Family Donates Cancelled Wedding Reception to Feed the HomelessJoslyn Gray
The Fowler family turned a disappointment into an act of tremendous generosity: when their daughter’s wedding was cancelled 40 days before the event, the reception had already been paid for. Instead of cancelling the event and losing their deposit money, the family decided to invite an entirely different set of guests: 200 homeless women, children, and families.
Willie and Carol Fowler, the bride’s parents, contacted Hosea Feed the Hungry, an organization their daughter has volunteered for in the past, and offered to host 200 guests at Villa Christina, an upscale venue in Atlanta.
“When they first called, the administration thought it was a prank call because it was too good to be true,” Quisa Foster of Hosea Feed the Hungry told ABC News. “It’s a very creme de la creme wedding venue, so to say that you’re going to host 200 homeless individuals at Villa Christina it sounds like a prank call.”
The 200 guests were brought to the venue on buses. The event offered face-painting and entertainment for children, and a motivational speaker for adults. The Fowlers, who participated in the whole day and greeted all the guests, now hope to create an annual event.
“If you have cancelled an event, do not walk away,” Carol Fowler told ABC News. “Pick up the phone and call your favorite charity and offer it to them. We’re regular, working people and anybody can do this. This is not star stuff.”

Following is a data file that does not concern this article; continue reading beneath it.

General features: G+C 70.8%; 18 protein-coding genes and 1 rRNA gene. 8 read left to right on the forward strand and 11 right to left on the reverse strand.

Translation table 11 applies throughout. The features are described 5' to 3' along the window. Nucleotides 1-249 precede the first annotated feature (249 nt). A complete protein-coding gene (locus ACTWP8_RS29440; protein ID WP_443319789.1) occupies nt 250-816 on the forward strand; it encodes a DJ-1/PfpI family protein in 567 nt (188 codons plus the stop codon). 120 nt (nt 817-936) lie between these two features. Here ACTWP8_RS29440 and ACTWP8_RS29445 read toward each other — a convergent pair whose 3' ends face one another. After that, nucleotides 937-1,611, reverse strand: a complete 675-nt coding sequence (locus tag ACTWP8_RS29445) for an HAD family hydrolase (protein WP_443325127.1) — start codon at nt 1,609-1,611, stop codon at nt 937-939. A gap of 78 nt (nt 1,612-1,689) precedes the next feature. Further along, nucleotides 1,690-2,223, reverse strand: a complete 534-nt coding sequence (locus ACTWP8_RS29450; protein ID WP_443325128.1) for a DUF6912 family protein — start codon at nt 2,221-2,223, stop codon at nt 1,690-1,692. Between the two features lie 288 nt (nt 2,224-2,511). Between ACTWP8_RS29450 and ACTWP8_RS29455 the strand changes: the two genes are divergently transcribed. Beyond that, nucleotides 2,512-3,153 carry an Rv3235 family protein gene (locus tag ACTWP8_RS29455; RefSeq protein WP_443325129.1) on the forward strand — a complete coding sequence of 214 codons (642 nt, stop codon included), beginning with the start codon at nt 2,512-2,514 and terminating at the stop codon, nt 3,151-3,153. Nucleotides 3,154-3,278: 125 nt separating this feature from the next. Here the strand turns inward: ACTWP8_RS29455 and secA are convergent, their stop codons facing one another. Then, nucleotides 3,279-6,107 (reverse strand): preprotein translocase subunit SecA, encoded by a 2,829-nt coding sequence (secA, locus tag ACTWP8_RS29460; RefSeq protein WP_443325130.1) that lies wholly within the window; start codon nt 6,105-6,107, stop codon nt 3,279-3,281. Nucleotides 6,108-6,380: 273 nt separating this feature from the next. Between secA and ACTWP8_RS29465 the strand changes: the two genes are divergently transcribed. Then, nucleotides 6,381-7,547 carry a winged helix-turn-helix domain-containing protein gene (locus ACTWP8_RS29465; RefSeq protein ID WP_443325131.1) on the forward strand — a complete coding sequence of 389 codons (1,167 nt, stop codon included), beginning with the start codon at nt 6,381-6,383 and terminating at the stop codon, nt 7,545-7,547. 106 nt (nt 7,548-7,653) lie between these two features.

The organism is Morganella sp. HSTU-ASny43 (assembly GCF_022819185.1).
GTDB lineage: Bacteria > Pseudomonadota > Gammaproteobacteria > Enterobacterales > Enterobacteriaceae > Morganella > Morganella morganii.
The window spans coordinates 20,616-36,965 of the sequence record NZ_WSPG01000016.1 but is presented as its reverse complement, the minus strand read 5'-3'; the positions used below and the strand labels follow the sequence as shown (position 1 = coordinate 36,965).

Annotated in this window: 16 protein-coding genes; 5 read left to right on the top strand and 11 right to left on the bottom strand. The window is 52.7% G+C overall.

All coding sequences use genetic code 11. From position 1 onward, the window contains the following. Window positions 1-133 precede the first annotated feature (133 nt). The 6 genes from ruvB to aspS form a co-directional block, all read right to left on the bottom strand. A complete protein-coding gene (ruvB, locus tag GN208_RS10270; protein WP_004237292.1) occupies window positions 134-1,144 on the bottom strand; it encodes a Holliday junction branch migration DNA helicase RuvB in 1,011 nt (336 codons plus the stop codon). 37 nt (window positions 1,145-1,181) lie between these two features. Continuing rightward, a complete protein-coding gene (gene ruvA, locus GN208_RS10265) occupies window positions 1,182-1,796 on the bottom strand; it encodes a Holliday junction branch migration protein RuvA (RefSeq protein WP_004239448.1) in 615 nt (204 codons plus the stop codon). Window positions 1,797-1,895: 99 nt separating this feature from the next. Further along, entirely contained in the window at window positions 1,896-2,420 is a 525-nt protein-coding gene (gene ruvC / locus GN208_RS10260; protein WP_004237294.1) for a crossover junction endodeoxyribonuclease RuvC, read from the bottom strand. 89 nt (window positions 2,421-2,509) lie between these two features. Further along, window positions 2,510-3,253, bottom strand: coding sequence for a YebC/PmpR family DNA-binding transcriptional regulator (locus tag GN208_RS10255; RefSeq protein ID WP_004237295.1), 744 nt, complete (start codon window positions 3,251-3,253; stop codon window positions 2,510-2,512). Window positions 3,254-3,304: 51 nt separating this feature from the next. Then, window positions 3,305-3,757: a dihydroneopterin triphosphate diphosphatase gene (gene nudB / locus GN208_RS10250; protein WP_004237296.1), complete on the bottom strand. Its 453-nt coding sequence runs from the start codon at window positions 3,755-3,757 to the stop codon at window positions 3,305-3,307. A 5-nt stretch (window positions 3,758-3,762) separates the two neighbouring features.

The Fowlers have chosen not to disclose why the wedding was cancelled, but I think it goes without saying that no wedding is cancelled without at least some sadness and disappointment involved. It’s inspirational to see a family come together in that moment to create something uplifting and positive out of a cancelled wedding reception.
The Fowlers’ gift is especially touching when you consider that 14 percent of Americans experience food insecurity. The percentage of people who experience food insecurity–not knowing where the next meal will come from–is even higher in Georgia, where the Fowlers live. Nearly a third of children in Georgia live in food-insecure households.
Last week, Congress voted to cut $40 million in food stamp assistance. How will that affect your community? You can take a look at Map the Gap, an interactive tool on the website for Feeding America, to see how many people in your state live with food insecurity.
Even if you don’t have an entire wedding reception to donate, there are many ways that you can make a difference in the lives of American families who are struggling to put food on the table every day. Writer Rebekah Kuschmider of the blog Stay at Home Pundit has launched a campaign called Blogging to End Hunger, which supports Feeding America and offers suggestions on how you can help.
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